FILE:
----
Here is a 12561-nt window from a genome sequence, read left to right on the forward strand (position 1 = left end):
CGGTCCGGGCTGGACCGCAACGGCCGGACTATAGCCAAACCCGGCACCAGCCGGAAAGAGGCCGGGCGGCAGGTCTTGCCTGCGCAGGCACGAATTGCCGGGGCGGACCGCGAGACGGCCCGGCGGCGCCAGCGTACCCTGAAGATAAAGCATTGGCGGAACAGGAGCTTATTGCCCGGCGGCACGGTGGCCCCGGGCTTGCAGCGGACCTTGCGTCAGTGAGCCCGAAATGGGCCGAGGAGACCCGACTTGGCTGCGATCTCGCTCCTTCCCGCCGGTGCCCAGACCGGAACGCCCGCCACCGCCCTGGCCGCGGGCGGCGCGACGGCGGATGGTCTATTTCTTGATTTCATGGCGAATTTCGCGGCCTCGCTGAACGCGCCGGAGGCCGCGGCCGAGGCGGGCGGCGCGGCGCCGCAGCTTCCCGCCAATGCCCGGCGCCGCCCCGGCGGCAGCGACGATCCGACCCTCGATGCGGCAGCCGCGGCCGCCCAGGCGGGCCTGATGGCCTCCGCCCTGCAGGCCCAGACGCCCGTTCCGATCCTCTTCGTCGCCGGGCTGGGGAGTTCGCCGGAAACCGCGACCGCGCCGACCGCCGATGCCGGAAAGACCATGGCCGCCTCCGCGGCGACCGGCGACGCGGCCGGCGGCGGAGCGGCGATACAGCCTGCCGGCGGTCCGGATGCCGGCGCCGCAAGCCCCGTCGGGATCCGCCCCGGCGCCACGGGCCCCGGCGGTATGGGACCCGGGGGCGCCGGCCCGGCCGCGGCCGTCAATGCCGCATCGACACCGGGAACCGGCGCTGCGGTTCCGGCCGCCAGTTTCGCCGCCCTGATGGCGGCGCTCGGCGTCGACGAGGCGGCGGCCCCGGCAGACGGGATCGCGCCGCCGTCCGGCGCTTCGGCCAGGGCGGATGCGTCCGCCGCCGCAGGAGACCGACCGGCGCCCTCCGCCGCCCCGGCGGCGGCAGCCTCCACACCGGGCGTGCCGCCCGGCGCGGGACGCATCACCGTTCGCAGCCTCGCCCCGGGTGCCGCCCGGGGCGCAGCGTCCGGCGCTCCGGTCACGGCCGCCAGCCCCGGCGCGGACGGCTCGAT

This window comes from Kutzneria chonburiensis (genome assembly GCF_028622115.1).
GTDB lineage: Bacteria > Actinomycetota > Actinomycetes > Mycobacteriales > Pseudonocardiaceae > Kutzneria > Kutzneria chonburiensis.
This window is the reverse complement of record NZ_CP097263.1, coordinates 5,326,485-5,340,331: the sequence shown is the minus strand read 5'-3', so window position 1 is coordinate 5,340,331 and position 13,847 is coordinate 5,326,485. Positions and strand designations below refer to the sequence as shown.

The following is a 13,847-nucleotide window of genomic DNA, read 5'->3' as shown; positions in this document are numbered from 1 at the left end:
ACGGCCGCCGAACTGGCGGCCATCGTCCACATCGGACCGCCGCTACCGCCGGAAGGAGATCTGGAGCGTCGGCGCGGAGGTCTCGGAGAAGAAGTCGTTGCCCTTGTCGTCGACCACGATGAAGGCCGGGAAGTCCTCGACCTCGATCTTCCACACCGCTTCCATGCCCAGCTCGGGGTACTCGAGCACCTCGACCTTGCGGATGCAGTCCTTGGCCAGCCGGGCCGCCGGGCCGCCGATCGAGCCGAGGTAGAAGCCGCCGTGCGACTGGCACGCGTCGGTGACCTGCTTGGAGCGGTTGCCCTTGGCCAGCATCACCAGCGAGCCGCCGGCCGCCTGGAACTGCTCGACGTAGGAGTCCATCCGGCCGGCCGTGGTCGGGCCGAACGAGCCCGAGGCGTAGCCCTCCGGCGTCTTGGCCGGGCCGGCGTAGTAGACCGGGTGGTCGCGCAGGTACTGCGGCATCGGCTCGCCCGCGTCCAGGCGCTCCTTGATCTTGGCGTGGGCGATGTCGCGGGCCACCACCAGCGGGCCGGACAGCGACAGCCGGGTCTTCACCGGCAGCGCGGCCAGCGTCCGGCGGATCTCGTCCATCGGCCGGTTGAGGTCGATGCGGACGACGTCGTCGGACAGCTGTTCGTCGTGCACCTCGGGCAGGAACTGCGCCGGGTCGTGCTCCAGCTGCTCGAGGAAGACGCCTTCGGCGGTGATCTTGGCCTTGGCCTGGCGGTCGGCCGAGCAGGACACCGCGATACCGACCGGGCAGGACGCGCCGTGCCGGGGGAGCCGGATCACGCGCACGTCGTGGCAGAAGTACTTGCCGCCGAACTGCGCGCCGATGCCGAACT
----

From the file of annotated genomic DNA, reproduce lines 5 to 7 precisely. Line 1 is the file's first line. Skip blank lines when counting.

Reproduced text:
This window is the reverse complement of record NZ_CP097263.1, coordinates 5,326,485-5,340,331: the sequence shown is the minus strand read 5'-3', so window position 1 is coordinate 5,340,331 and position 13,847 is coordinate 5,326,485. Positions and strand designations below refer to the sequence as shown.

The following is a 13,847-nucleotide window of genomic DNA, read 5'->3' as shown; positions in this document are numbered from 1 at the left end:
ACGGCCGCCGAACTGGCGGCCATCGTCCACATCGGACCGCCGCTACCGCCGGAAGGAGATCTGGAGCGTCGGCGCGGAGGTCTCGGAGAAGAAGTCGTTGCCCTTGTCGTCGACCACGATGAAGGCCGGGAAGTCCTCGACCTCGATCTTCCACACCGCTTCCATGCCCAGCTCGGGGTACTCGAGCACCTCGACCTTGCGGATGCAGTCCTTGGCCAGCCGGGCCGCCGGGCCGCCGATCGAGCCGAGGTAGAAGCCGCCGTGCGACTGGCACGCGTCGGTGACCTGCTTGGAGCGGTTGCCCTTGGCCAGCATCACCAGCGAGCCGCCGGCCGCCTGGAACTGCTCGACGTAGGAGTCCATCCGGCCGGCCGTGGTCGGGCCGAACGAGCCCGAGGCGTAGCCCTCCGGCGTCTTGGCCGGGCCGGCGTAGTAGACCGGGTGGTCGCGCAGGTACTGCGGCATCGGCTCGCCCGCGTCCAGGCGCTCCTTGATCTTGGCGTGGGCGATGTCGCGGGCCACCACCAGCGGGCCGGACAGCGACAGCCGGGTCTTCACCGGCAGCGCGGCCAGCGTCCGGCGGATCTCGTCCATCGGCCGGTTGAGGTCGATGCGGACGACGTCGTCGGACAGCTGTTCGTCGTGCACCTCGGGCAGGAACTGCGCCGGGTCGTGCTCCAGCTGCTCGAGGAAGACGCCTTCGGCGGTGATCTTGGCCTTGGCCTGGCGGTCGGCCGAGCAGGACACCGCGATACCGACCGGGCAGGACGCGCCGTGCCGGGGGAGCCGGATCACGCGCACGTCGTGGCAGAAGTACTTGCCGCCGAACTGCGCGCCGATGCCGAACT